You can read our full comment letter here.
Update: August 8, 2021:
Historic Richmond Brown Bag Lunch; A Virtual Walk Around Shockoe
Shockoe is the valley where Richmond began. It is not only Richmond’s oldest neighborhood, but also has Richmond’s oldest surviving residential, commercial, industrial and civic structures. Many of Shockoe’s historic resources have been lost or are no longer visible on our developing urban landscape. Join Historic Richmond Executive Director Cyane Crump for a virtual walk around Shockoe’s most significant surviving (above ground) historic resources.
To learn more about the City of Richmond’s planning efforts for Shockoe, including a Heritage Campus, see https://www.rva.gov/planning-development-review/shockoe-small-area-plan.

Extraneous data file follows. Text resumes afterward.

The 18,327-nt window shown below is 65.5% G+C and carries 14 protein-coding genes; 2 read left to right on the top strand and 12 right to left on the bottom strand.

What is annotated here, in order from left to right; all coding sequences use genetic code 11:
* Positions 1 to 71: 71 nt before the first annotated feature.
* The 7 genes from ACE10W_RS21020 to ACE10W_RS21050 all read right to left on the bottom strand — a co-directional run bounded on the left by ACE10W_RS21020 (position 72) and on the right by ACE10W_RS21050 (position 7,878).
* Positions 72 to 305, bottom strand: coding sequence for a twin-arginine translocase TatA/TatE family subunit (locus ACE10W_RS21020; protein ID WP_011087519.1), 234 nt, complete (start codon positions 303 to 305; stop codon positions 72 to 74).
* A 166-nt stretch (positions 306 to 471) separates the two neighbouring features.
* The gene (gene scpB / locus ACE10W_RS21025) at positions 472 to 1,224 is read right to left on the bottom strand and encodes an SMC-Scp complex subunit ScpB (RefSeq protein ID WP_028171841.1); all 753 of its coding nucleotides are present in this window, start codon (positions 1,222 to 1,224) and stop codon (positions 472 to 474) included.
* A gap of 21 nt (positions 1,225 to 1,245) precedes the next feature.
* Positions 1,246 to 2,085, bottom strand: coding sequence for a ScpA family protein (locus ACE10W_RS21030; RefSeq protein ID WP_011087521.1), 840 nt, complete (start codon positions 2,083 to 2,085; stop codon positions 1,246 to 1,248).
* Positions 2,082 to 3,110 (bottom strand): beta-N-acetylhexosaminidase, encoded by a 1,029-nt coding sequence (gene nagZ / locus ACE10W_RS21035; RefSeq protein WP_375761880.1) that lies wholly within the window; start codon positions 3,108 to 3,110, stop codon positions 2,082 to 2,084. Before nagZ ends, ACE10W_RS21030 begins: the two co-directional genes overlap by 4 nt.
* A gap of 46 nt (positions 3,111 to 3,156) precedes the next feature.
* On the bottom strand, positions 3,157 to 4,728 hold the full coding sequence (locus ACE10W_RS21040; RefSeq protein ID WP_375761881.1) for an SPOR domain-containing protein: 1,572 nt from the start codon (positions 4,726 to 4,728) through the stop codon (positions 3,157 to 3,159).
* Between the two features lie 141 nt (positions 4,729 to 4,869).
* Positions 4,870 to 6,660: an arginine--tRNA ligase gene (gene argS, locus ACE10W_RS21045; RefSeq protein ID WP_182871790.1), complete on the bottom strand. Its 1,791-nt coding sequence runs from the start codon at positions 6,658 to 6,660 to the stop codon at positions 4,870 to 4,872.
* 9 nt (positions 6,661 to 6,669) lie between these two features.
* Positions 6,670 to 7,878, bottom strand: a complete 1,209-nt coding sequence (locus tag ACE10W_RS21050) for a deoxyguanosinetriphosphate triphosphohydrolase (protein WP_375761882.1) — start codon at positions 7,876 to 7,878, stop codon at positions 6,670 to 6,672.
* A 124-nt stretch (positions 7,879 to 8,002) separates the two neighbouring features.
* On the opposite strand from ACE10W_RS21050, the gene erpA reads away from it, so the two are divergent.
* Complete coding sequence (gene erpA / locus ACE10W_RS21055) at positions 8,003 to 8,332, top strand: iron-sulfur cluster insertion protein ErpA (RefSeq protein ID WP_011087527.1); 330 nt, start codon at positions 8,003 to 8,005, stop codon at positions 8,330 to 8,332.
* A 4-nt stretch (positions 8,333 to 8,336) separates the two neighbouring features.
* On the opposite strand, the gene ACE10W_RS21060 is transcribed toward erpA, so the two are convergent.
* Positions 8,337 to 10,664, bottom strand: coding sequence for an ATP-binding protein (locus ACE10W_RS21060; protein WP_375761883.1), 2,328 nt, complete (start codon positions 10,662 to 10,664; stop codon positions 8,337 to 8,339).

The link also describes how you can weigh in with your thoughts on the draft plan.
You can help shape the future of Shockoe!
Update: July 27, 2021:
Update: April 8, 2021
Masons’ Hall is only one of the many important historic resources in Shockoe. Shockoe is the valley where our city began. Our physical, cultural, religious, governmental, judicial and economic history was formed and shaped in Shockoe. This history is not just important on a local level, but also on a state and national level. As such, its historic resources include multiple significant resources (both above and below ground) that are critical to protect. We are advocating for Shockoe’s historic resources on multiple fronts:
• In connection with the Richmond 300, we advocated for the preeminence of the detailed work of the Shockoe Alliance on the Shockoe Small Area Plan.